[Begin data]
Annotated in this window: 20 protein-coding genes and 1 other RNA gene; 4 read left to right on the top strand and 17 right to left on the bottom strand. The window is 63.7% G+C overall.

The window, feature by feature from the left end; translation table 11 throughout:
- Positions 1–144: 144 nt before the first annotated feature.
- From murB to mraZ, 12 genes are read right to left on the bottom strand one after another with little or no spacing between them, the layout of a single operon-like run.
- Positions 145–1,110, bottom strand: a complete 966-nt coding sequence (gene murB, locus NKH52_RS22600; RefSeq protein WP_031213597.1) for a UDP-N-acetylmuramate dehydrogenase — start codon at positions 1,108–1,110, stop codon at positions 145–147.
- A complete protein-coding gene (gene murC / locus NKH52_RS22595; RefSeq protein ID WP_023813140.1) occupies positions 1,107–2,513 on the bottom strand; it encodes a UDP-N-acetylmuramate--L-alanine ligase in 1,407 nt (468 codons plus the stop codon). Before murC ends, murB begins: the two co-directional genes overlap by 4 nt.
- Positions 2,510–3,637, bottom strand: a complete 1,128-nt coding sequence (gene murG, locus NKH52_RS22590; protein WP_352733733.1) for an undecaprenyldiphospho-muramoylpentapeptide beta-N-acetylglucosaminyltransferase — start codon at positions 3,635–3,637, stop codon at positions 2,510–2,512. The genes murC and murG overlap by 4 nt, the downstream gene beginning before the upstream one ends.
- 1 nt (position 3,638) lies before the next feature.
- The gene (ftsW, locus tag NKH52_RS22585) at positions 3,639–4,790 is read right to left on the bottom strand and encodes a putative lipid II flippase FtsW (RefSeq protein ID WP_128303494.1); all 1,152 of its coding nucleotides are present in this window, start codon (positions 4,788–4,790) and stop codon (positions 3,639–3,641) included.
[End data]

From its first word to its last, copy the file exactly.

Annotated in this window: 20 protein-coding genes and 1 other RNA gene; 4 read left to right on the top strand and 17 right to left on the bottom strand. The window is 63.7% G+C overall.

The window, feature by feature from the left end; translation table 11 throughout:
- Positions 1–144: 144 nt before the first annotated feature.
- From murB to mraZ, 12 genes are read right to left on the bottom strand one after another with little or no spacing between them, the layout of a single operon-like run.
- Positions 145–1,110, bottom strand: a complete 966-nt coding sequence (gene murB, locus NKH52_RS22600; RefSeq protein WP_031213597.1) for a UDP-N-acetylmuramate dehydrogenase — start codon at positions 1,108–1,110, stop codon at positions 145–147.
- A complete protein-coding gene (gene murC / locus NKH52_RS22595; RefSeq protein ID WP_023813140.1) occupies positions 1,107–2,513 on the bottom strand; it encodes a UDP-N-acetylmuramate--L-alanine ligase in 1,407 nt (468 codons plus the stop codon). Before murC ends, murB begins: the two co-directional genes overlap by 4 nt.
- Positions 2,510–3,637, bottom strand: a complete 1,128-nt coding sequence (gene murG, locus NKH52_RS22590; protein WP_352733733.1) for an undecaprenyldiphospho-muramoylpentapeptide beta-N-acetylglucosaminyltransferase — start codon at positions 3,635–3,637, stop codon at positions 2,510–2,512. The genes murC and murG overlap by 4 nt, the downstream gene beginning before the upstream one ends.
- 1 nt (position 3,638) lies before the next feature.
- The gene (ftsW, locus tag NKH52_RS22585) at positions 3,639–4,790 is read right to left on the bottom strand and encodes a putative lipid II flippase FtsW (RefSeq protein ID WP_128303494.1); all 1,152 of its coding nucleotides are present in this window, start codon (positions 4,788–4,790) and stop codon (positions 3,639–3,641) included.